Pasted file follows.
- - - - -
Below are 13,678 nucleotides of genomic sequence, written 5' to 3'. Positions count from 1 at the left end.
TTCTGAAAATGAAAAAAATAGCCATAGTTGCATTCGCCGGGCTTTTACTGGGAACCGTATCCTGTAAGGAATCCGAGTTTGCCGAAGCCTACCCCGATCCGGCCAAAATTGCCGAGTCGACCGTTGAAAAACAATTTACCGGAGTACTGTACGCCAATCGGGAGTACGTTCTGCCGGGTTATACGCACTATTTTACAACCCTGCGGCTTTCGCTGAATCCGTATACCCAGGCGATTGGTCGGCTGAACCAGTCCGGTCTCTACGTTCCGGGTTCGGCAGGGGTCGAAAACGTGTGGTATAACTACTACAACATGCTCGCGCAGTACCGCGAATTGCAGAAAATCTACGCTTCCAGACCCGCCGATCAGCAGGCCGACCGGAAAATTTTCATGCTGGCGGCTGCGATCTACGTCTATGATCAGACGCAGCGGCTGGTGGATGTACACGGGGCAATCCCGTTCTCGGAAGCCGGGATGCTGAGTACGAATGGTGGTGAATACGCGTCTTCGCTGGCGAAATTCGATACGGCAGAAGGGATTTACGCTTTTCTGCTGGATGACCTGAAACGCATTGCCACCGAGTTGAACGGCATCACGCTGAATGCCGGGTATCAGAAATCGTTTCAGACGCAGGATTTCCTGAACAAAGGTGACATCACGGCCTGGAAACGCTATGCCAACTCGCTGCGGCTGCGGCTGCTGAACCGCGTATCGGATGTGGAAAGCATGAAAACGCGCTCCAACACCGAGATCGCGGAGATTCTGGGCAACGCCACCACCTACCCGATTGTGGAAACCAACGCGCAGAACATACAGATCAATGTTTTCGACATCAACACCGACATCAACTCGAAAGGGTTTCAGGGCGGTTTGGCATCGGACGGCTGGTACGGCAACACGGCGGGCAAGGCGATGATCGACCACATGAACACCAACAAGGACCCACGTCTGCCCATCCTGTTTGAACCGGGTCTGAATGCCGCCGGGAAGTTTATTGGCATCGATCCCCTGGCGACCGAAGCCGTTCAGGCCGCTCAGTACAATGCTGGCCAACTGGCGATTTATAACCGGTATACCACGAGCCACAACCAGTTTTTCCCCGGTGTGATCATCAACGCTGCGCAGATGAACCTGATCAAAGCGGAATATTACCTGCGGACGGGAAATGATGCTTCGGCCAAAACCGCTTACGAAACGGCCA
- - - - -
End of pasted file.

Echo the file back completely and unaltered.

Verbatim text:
Below are 13,678 nucleotides of genomic sequence, written 5' to 3'. Positions count from 1 at the left end.
TTCTGAAAATGAAAAAAATAGCCATAGTTGCATTCGCCGGGCTTTTACTGGGAACCGTATCCTGTAAGGAATCCGAGTTTGCCGAAGCCTACCCCGATCCGGCCAAAATTGCCGAGTCGACCGTTGAAAAACAATTTACCGGAGTACTGTACGCCAATCGGGAGTACGTTCTGCCGGGTTATACGCACTATTTTACAACCCTGCGGCTTTCGCTGAATCCGTATACCCAGGCGATTGGTCGGCTGAACCAGTCCGGTCTCTACGTTCCGGGTTCGGCAGGGGTCGAAAACGTGTGGTATAACTACTACAACATGCTCGCGCAGTACCGCGAATTGCAGAAAATCTACGCTTCCAGACCCGCCGATCAGCAGGCCGACCGGAAAATTTTCATGCTGGCGGCTGCGATCTACGTCTATGATCAGACGCAGCGGCTGGTGGATGTACACGGGGCAATCCCGTTCTCGGAAGCCGGGATGCTGAGTACGAATGGTGGTGAATACGCGTCTTCGCTGGCGAAATTCGATACGGCAGAAGGGATTTACGCTTTTCTGCTGGATGACCTGAAACGCATTGCCACCGAGTTGAACGGCATCACGCTGAATGCCGGGTATCAGAAATCGTTTCAGACGCAGGATTTCCTGAACAAAGGTGACATCACGGCCTGGAAACGCTATGCCAACTCGCTGCGGCTGCGGCTGCTGAACCGCGTATCGGATGTGGAAAGCATGAAAACGCGCTCCAACACCGAGATCGCGGAGATTCTGGGCAACGCCACCACCTACCCGATTGTGGAAACCAACGCGCAGAACATACAGATCAATGTTTTCGACATCAACACCGACATCAACTCGAAAGGGTTTCAGGGCGGTTTGGCATCGGACGGCTGGTACGGCAACACGGCGGGCAAGGCGATGATCGACCACATGAACACCAACAAGGACCCACGTCTGCCCATCCTGTTTGAACCGGGTCTGAATGCCGCCGGGAAGTTTATTGGCATCGATCCCCTGGCGACCGAAGCCGTTCAGGCCGCTCAGTACAATGCTGGCCAACTGGCGATTTATAACCGGTATACCACGAGCCACAACCAGTTTTTCCCCGGTGTGATCATCAACGCTGCGCAGATGAACCTGATCAAAGCGGAATATTACCTGCGGACGGGAAATGATGCTTCGGCCAAAACCGCTTACGAAACGGCCA